Mobile phones output non-ionizing radiation. This is the type of radiation which has been found, time and time again, to not cause DNA damage, and therefore not cancer.
So, why is it that we're hearing that cell phones may have been found to be carcinogenic, but not about the fundamental new development in particle physics that non-ionizing radiation behaves differently than we thought? That's kind of a big deal.
If cell phones cause cancer, that would imply that perhaps a particularly intense shade of blue might also cause cancer. However, no such theories are being discussed in light of this news.
The problem is that free culture and copylefting is (from the experience of anyone currently alive, history notwithstanding) such a radically new and weird concept. New ideas often take decades before the majority of people can wrap their heads around them.
Part of why we're in the mess we're in today is because many people still don't understand, for example, the Internet.
As an uninformed US citizen with only passing familiarity of how the BBC operates, I have to ask: what motive does the BBC have to limit file sharing of Doctor Who? Aren't they a public broadcaster, funded by TV licensing fees, and they don't have to assure advertisers that people are watching the broadcast? Isn't it in their best interest for as many people to watch Doctor Who as possible?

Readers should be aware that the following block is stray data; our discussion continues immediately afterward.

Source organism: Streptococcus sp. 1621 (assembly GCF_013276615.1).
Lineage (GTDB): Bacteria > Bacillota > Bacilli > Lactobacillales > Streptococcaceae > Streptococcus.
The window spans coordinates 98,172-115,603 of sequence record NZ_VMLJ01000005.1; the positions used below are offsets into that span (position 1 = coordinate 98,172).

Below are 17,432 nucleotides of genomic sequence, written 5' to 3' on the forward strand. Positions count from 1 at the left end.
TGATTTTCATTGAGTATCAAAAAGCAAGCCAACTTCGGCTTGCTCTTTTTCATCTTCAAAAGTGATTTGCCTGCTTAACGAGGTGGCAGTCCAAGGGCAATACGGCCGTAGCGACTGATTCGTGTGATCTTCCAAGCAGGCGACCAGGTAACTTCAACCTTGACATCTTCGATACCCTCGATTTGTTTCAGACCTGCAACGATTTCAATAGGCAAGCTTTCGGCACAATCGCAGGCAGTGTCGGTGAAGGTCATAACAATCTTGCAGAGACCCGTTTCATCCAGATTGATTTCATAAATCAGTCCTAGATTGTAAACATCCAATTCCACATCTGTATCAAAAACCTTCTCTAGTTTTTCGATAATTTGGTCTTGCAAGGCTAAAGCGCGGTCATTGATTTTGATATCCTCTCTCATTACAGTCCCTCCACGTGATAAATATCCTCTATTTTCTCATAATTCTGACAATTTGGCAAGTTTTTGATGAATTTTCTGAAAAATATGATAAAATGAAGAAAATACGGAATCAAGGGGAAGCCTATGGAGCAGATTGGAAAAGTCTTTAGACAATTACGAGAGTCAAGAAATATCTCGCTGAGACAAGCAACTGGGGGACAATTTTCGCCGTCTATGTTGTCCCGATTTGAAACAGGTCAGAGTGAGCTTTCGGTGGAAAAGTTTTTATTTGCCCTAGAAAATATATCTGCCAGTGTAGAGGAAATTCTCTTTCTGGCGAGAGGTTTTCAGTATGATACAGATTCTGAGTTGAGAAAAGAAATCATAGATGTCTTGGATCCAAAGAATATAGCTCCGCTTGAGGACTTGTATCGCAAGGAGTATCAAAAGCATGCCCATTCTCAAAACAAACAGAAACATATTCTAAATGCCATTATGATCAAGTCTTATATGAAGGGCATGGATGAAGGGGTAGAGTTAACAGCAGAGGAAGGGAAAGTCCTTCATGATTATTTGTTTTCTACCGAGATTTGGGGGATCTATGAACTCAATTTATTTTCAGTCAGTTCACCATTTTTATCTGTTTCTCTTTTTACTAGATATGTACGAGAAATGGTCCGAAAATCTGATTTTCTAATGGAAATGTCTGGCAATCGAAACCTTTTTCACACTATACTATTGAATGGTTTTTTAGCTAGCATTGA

Why must repair of your own electronics be a geeky thing to do, though? Millions of people change the oil on their own cars or fix leaks in their own faucets, both of which are much more involved processes than replacing a circuit board in a phone.
Disassembling your phone is a geeky thing to do now, and with this, Apple is stating their intention to keep it that way. Instead of empowering people to understand and master technology, they choose to keep the masses ignorant for their own "convenience".